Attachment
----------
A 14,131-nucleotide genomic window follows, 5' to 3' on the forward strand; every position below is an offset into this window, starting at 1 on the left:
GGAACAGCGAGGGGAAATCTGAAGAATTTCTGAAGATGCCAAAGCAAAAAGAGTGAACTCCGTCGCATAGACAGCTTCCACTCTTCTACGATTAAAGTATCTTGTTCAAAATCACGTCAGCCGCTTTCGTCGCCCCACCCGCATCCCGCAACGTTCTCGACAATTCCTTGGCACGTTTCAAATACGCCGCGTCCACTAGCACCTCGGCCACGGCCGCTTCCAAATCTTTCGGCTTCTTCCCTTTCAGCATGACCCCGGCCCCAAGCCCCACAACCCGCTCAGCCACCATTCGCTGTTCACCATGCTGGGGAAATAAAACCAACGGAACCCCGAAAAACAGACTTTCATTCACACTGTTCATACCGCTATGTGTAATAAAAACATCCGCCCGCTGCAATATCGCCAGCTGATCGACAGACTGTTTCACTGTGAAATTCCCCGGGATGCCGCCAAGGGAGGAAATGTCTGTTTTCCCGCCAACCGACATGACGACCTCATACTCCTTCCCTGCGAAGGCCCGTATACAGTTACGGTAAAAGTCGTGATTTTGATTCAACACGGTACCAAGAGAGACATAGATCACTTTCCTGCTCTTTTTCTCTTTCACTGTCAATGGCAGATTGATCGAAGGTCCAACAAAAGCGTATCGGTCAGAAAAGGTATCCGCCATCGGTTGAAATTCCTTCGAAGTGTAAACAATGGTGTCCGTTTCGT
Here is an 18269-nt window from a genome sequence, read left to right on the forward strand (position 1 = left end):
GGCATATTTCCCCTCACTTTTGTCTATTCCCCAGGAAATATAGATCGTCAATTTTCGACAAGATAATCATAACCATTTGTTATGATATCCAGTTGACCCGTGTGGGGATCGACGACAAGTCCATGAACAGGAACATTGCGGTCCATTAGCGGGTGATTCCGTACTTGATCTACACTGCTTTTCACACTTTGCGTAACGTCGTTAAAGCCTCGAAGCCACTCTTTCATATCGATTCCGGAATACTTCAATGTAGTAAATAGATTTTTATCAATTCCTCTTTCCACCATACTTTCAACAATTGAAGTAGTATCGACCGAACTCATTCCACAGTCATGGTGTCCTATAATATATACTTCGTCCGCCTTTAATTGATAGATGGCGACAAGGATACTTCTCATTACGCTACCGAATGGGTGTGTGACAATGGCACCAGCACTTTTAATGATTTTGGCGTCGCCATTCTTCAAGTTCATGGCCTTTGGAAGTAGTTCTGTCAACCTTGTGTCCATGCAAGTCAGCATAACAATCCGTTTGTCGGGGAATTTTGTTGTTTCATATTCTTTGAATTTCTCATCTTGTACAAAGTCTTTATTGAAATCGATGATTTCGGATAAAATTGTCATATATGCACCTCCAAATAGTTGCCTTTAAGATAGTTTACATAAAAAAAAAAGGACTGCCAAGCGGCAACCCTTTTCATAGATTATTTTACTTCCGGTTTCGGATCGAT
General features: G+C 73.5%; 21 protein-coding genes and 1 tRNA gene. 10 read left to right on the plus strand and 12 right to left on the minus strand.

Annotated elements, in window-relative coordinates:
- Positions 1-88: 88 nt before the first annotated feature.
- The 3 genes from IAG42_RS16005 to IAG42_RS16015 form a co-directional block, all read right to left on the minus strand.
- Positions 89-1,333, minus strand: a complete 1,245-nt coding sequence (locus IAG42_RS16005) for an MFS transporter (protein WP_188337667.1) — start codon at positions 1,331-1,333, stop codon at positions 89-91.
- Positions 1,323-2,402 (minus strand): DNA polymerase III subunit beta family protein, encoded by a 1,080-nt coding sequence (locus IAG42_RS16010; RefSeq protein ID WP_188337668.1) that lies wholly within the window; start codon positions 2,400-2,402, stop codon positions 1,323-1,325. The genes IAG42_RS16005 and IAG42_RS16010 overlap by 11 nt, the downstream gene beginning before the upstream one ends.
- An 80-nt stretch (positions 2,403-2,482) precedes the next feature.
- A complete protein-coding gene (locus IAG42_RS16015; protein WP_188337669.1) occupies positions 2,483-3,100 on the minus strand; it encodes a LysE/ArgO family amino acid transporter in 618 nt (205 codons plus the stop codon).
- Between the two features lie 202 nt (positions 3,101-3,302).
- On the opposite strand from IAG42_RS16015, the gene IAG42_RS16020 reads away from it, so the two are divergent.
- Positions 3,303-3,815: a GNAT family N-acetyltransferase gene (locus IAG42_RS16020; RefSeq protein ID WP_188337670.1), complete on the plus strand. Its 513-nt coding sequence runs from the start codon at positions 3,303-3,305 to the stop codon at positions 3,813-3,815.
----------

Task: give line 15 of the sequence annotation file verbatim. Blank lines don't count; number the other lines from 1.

- Positions 3,303-3,815: a GNAT family N-acetyltransferase gene (locus IAG42_RS16020; RefSeq protein ID WP_188337670.1), complete on the plus strand. Its 513-nt coding sequence runs from the start codon at positions 3,303-3,305 to the stop codon at positions 3,813-3,815.